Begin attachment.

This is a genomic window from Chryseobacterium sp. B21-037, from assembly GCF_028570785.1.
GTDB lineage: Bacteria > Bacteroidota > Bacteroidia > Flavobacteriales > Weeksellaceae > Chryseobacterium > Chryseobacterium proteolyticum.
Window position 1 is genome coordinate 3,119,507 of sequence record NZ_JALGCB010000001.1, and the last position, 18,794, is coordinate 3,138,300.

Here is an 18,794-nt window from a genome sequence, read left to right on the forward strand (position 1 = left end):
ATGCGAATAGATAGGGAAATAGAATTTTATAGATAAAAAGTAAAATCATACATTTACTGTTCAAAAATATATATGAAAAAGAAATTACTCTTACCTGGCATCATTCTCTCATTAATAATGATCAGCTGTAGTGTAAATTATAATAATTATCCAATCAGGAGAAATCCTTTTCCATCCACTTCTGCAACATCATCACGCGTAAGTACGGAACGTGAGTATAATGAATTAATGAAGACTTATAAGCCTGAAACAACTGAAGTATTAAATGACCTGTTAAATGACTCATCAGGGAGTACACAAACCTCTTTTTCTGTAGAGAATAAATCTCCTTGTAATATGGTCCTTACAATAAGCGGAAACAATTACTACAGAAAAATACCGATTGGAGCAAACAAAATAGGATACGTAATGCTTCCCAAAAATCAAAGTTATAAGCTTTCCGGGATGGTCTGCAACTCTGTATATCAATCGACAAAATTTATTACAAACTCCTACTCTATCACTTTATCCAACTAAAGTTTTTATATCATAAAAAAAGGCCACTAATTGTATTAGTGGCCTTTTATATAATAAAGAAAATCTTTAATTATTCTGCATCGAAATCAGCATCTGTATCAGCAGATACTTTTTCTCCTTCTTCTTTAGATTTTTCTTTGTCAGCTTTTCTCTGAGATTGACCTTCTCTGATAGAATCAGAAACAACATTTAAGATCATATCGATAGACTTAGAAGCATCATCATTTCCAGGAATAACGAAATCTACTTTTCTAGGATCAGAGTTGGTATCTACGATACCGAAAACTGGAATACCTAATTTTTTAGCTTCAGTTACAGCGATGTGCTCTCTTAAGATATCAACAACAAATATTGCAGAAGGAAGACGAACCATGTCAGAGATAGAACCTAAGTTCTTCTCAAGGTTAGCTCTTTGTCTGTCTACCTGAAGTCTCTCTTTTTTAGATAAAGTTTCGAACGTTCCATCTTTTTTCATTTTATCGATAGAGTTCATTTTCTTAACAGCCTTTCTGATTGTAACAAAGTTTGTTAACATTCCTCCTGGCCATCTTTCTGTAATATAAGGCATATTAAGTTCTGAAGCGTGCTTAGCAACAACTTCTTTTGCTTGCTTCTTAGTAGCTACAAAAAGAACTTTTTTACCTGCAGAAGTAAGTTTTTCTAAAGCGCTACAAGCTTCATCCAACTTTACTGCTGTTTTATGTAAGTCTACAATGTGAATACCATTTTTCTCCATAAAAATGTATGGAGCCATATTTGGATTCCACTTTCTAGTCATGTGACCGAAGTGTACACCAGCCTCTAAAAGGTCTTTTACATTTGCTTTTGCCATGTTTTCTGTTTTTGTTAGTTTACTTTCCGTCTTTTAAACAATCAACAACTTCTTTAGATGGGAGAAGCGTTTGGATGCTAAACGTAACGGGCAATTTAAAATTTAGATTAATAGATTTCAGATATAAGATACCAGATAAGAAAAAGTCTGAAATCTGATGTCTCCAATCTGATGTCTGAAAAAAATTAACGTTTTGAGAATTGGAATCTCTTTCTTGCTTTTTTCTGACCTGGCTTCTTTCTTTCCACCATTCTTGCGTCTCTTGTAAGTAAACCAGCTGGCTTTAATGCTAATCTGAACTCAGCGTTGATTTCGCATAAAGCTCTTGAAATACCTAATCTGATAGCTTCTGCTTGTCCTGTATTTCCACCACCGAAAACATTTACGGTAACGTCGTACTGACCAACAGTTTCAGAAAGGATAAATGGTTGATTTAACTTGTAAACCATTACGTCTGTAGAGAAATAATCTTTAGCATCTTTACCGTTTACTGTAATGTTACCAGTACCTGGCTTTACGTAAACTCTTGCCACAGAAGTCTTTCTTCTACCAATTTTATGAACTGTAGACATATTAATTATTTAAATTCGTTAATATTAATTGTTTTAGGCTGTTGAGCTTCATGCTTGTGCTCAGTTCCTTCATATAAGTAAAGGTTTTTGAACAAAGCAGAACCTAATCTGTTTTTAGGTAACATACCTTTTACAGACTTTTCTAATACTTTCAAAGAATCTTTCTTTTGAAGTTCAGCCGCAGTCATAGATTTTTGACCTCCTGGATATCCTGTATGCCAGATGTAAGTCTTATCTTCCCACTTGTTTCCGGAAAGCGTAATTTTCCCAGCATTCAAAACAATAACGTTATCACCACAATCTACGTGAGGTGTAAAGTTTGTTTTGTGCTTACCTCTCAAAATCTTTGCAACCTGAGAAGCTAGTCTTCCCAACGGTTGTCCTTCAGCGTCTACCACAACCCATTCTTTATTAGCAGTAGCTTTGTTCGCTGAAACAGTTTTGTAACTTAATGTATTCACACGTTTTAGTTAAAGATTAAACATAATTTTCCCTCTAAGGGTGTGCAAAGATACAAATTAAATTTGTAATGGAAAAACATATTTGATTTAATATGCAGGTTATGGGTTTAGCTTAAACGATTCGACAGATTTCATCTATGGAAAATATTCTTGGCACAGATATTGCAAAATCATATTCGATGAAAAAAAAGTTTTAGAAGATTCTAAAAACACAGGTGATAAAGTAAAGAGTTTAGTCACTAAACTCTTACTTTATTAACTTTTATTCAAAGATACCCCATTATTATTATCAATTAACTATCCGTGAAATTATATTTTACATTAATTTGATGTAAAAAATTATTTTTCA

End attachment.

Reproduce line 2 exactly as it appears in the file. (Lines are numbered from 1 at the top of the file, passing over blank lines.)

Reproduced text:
GTDB lineage: Bacteria > Bacteroidota > Bacteroidia > Flavobacteriales > Weeksellaceae > Chryseobacterium > Chryseobacterium proteolyticum.